When the first MLB All-Star Game was held at Comiskey Park in Chicago in July of 1933, it was meant to be a one-time event to bolster the sport during the depths of the Great Depression.
Billed as a one-of-a-kind “Game of the Century,” the contest between the two league rosters stocked with a diamond-full of Hall of Famers was popular enough for MLB to make it an annual occurrence.
Held every year since (except in 1945 because of World War II) the all-time record between the National League and American League in the 88 years of the All-Star Game is tied with each league having 43 wins and two ties.
Even though interleague games are now common place and the All-Star Game is no longer used to determine home-field advantage in the World Series, it remains a highlight on the summer sports calendar and has consistently been a showcase of some of baseball’s finest moments outside of October.
In advance of the 89th edition of the Midsummer Classic, we thought taking a look back at nine of the best moment in MLB All-Star Game history would knock it out of the park.
Get your peanuts and Cracker Jack ready …
1) The color barrier finally comes down
1949: Though Jackie Robinson had begun playing in the major leagues in 1947, the color barrier in the All-Star Game didn’t come down until 1949 at, fittingly enough, Robinson’s home stadium of Ebbets Field in Brooklyn. Joining Robinson in the game were black players Roy Campanella and Don Newcombe of the hometown Dodgers and Larry Doby of the Cleveland Indians.
2) Ted Williams honored by baseball legends during pregame ceremony
1999: Before tossing out the game’s first pitch while being flanked by Mark McGwire and Tony Gwynn, Teddy Ballgame, 80 at the time, was greeted at the mound by both All-Star squads and 31 of the top 100 ballplayers in MLB history. It’s unlikely that a greater collection of baseball talent has ever been gathered on a diamond since.
3) Reggie Jackson nearly hits the ball out of Tiger Stadium, literally
1971: Had it not hit off a light tower on the roof of Tiger Stadium, the bomb that Mr. October crushed off Dock Ellis might still be going. Charted at an estimated 520 feet, Jackson’s blast still stands as the longest home run in All-Star Game history.
4) Cal Ripken Jr. homers to start scoring in last All-Star Game appearance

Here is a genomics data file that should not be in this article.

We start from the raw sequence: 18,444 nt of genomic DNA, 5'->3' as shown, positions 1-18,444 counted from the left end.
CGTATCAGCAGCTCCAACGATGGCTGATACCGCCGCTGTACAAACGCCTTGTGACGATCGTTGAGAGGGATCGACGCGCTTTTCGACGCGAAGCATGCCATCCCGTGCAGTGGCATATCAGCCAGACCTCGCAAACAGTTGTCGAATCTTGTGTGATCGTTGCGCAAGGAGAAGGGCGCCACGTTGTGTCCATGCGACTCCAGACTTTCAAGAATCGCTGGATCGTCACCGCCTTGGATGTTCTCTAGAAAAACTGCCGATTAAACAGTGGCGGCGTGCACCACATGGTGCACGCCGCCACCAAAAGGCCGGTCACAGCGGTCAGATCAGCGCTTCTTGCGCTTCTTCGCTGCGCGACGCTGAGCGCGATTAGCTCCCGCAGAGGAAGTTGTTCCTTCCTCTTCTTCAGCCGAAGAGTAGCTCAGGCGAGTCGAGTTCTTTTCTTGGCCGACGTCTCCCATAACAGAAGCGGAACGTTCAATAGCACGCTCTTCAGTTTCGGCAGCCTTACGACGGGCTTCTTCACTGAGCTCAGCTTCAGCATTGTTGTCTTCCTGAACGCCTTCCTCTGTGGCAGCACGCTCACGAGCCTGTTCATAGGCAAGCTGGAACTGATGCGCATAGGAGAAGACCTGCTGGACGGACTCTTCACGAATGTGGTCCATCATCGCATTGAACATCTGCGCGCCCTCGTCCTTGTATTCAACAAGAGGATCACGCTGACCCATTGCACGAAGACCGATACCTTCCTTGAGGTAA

2001: Elected as the American League third baseman in his final, and 19th, All-Star appearance, Ripken got to start at shortstop after Alex Rodriguez offered to switch positions. The game was scoreless when Ripken hit a solo home run in the third inning to open the scoring and that lead was never relinquished as the American League went on to win 4-1. The shot earned Ripken the game’s MVP award, his first since 1991.
5) Ichiro Suzuki touches ’em all with an inside-the-park home run
2007: When a ball he hit to right field took an odd carom off the wall at AT&T Park, Ichiro knew what to do and took off around the bases. Scoring Brian Roberts in front of him, Ichiro’s hit was his third of the game as well as the first (and still only) inside-the-park home run in All-Star Game history. Usually stoic, Ichiro even had to grin when he crossed the plate.
6) Pete Rose runs over Ray Fosse at the dish in the bottom of the 12th
1970: With the scored tied at 4-4 and two outs in the bottom of the 12th inning, Rose was on second when Jim Hickman singled up the middle. Center fielder Amos Otis charged the ball hard and threw the ball toward Fosse at home as Rose rounded third. Fosse had to go up the line a little to collect the ball, leaving room Rose no room to get around him or slide. Instead, Rose ran straight through him, dislodging the ball and Fosse’s shoulder from its socket as well as scoring the winning run. It stands as perhaps the most controversial play in All-Star Game history.
7) Torii Hunter robs Barry Bonds of a homer at the wall
2002: With two outs in the first inning, Bonds stepped to the plate at Miller Park and sent a Derek Lowe offering deep to center field. Hunter tracked it the whole way and calmly jumped at the park’s eight-foot wall in center and snagged it a good two feet above the top of the wall. As a response, Bonds ran over and jokingly picked Hunter up in the outfield. The play was even more significant because the game ended in a tie when both teams ran out of pitchers in the 11th inning..
8) Randy Johnson puts the fear of God and his fastball into John Kruk
1993: The same year the Big Unit racked up 308 strikeouts, he faced off against Phillies first baseman John Kruk with two outs in the top of the third inning. The first pitch from Johnson’s left arm sailed about a foot over Kruk’s helmet at 98 miles per hour. After needlessly ducking out of the way, Kruk stepped out of the batter’s box and never really got back into it, striking out after the next two pitches while everyone in attendance laughed.
9) Carl Hubbell strikes out five Hall of Famers in a row
1934: In just the second All-Star Game ever, New York Giants pitcher Carl Hubbell struck out future Hall of Famers Babe Ruth, Lou Gehrig, Jimmie Foxx, Al Simmons, and Joe Cronin consecutively. Hubbell—a Hall of Fame player who was nicknamed “The Meal Ticket” during his playing days—still holds the All-Star Game record of five strikeouts in a row.